Gary Cartwright

Gary Cartwright's Profile Photo

Gary Cartwright earned his BA in journalism at Texas Christian University. He had a distinguished career as a newspaper reporter and as a freelance writer, contributing stories to such national publications as Harper’s, Life, and Esquire. He was a senior editor at Texas Monthly for 25 years, until his retirement in 2010 at age 76. He died in 2017.

Cartwright was a finalist for a National Magazine Award in 1986 in the reporting excellence category. He was the recipient of a Dobie-Paisano fellowship and won the Texas Institute of Letters Stanley Walker award for journalism and the Carr P. Collins Award for nonfiction. He won the 1989 Press Club of Dallas Katie Award for best magazine news story. He also received the 2005 Headliner Club of Austin award for best magazine story. Cartwright wrote several books, including Blood Will Tell, Confessions of a Washed-up Sportswriter, Dirty Dealing, Galveston: A History of the Island, and Heart Wiseguy, a memoir published in 1998. He cowrote three movie scripts, for J. W. Coop (Columbia, 1972); Pair of Aces (CBS TV, 1990), which he also coproduced; and Pancho, Billy and Esmerelda, which he coproduced for his own production company in 1994. He also coproduced Another Pair of Aces for CBS. Blood Will Tell was adapted by CBS TV as a four-hour miniseries in 1994.

200 Articles

March 1, 1987

Home Ain’t Where My Heart Is

When I was growing up, Arlington didn’t have air conditioning or Six Flags. But it did have Albert’s Pool Hall and twenty-cent Jax beer, and that made all the difference.

December 1, 1986

Touch Me, Feel Me, Heal Me!

I was curious when I found that three of my friends had delved into the mysteries of psychic surgery. After three “bloody operations” of my own, I knew what it was all about. About $30 a minute.

True Crime|
April 1, 1986

Swamp Gas

When Jimmy Lee, an unrepentant troublemaker, felt he had taken one insult too many from the powerful Fredeman family, he called in the law. The results of that action have exposed decades of larceny and corruption in Port Arthur and threaten a Gulf Coast empire.

November 1, 1985

Texas Monthly Reporter

A turf battle over shrimp on the coast; a nominee for the meanest man in Houston; a former Cowboy’s reflections on why athletes go broke.

True Crime|
August 31, 1985

The Final Gun

In a small East Texas town a black principal and a white coach loved the same woman. First came the gossip. Next came the strange letters. And then there was a murder.

True Crime|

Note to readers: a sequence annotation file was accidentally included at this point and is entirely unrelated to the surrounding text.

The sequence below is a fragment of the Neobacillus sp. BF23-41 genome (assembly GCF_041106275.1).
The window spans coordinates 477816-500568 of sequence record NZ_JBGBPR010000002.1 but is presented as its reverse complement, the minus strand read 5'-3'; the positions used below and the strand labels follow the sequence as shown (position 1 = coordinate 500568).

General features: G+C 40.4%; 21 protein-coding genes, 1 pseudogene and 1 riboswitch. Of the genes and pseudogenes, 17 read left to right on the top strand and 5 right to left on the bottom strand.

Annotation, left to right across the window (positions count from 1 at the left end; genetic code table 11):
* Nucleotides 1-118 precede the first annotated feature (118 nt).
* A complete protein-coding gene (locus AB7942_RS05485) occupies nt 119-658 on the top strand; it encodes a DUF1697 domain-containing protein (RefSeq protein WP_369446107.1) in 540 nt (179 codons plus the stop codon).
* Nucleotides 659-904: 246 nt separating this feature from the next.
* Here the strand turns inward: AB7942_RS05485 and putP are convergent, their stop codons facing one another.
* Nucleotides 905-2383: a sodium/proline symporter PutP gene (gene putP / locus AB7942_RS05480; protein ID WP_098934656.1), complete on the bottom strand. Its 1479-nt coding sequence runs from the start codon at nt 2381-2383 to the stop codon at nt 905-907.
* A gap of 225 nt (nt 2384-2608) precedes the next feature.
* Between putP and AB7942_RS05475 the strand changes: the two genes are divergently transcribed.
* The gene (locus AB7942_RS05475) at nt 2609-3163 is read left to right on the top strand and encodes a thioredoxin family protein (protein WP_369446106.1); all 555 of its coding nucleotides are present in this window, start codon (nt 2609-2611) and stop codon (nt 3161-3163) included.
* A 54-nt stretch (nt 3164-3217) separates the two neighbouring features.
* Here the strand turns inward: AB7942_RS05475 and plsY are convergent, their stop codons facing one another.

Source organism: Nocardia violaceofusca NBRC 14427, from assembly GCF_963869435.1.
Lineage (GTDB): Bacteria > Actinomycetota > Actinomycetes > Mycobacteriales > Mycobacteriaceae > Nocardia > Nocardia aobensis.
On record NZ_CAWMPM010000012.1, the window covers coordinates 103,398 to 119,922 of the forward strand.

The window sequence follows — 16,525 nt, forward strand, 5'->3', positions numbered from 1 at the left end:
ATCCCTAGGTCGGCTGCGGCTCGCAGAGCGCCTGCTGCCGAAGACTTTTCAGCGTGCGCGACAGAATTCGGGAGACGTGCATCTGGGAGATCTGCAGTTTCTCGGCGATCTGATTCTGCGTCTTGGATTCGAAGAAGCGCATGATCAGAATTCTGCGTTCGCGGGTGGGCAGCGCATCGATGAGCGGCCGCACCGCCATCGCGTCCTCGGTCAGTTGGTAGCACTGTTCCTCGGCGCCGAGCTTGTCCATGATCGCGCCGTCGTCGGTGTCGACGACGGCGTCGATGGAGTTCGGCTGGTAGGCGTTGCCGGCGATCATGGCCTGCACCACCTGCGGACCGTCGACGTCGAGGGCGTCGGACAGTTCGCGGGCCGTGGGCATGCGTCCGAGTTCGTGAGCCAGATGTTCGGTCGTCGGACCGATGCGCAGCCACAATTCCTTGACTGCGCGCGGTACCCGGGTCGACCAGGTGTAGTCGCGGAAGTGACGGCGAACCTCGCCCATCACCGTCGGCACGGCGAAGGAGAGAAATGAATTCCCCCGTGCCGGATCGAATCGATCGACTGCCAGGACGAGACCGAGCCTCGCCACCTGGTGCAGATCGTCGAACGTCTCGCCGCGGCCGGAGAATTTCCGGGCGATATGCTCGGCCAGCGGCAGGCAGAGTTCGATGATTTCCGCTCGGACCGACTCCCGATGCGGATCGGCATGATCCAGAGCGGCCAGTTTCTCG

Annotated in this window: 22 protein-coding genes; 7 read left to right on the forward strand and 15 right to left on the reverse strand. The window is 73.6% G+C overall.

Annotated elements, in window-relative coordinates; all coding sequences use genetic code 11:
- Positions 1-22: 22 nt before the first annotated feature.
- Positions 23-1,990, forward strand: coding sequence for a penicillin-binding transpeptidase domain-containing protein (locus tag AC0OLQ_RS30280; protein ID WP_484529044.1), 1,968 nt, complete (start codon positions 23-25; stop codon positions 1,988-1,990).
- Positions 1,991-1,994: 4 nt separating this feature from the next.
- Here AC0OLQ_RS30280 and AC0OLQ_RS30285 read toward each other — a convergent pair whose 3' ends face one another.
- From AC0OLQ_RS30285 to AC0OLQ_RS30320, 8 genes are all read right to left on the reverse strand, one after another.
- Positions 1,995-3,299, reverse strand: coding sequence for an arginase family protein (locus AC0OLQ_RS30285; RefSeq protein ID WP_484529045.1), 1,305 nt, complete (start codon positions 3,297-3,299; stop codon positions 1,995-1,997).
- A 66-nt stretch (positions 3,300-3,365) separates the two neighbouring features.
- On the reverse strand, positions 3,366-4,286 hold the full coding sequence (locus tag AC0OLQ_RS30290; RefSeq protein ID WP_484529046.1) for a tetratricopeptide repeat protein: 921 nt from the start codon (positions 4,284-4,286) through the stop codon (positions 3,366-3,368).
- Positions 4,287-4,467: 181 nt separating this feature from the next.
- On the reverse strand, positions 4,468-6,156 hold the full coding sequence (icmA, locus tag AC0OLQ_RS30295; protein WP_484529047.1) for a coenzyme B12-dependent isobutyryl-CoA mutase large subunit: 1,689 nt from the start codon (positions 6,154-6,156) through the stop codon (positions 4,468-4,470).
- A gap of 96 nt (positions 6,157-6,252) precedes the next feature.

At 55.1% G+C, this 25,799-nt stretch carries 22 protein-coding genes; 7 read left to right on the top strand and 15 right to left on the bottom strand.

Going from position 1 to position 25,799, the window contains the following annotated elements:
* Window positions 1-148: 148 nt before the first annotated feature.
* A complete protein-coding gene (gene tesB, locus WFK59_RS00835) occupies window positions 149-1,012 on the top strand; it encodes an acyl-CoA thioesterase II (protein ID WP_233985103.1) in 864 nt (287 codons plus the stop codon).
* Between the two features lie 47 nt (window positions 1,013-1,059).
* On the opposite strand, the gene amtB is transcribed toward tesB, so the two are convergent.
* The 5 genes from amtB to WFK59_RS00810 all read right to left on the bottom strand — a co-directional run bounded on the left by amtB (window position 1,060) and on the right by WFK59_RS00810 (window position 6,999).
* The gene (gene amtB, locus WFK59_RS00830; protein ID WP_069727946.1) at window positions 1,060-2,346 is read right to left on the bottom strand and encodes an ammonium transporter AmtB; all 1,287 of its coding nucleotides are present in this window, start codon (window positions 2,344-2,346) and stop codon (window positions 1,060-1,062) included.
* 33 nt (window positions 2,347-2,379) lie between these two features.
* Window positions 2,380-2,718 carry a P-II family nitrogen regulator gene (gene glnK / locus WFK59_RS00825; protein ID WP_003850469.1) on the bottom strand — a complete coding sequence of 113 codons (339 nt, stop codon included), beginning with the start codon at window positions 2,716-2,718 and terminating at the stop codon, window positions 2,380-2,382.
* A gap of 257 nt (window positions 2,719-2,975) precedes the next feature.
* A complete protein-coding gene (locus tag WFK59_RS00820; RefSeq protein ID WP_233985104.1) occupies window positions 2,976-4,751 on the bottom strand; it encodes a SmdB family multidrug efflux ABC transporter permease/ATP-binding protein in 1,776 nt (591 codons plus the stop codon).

August 1, 1985

An Aggie’s Revenge

Starting with his alma mater and using little more than charm, Robert Hicks conned the college fundraising industry out of hundreds of thousands of dollars. His name is mud at A&M.

March 1, 1985

Texas Monthly Reporter

Can gas become oil? Can a Lubbock institution become an Austin one? Can preservation become exploitation? Can Houston become Austinized? Can Amarillo escape Pottergate?

February 1, 1985

The Last Roundup

“When the cowboys on the 06 ranch talked about losing a way of life, they often pointed to their neighbor, Clayton Williams, as an example of what they meant. He was a millionaire and an oilman, and he represented everything they hated.”

May 31, 1984

Texas Monthly Reporter

Coming to grips with Al Lipscomb, Dallas critic turned city councilman; remembering the clip joints along Fort Worth’s infamous outlaw alley; flipping for San Angelo, a honey of a West Texas town; taking a bizarre trip through Texas on Gary Hart’s press plane.

May 1, 1984

High Noon at the Circle C

Gary Bradley, a hot young land speculator in Austin, was in the middle of a $50 million deal when he ran into an outraged environmental movement and a lobbyist with some powerful clients. The fight was on.

True Crime|
July 31, 1978

Death of a Ranger

Bob Doherty was a Texas ranger who believed in the myth of the Old West; Greg Ott was a college dope dealer, a child of the sixties. When they met, it destroyed both their lives.

Texas History|
June 30, 1978

On the Waterfront

It was Memorial Day weekend and the pickings were slim. Most of the ships that normally would have been in port lay anchored in Galveston Bay so they wouldn’t have to pay time and a half to longshoremen. The old longshoreman they called Goat made his rounds, cadging drinks and looking

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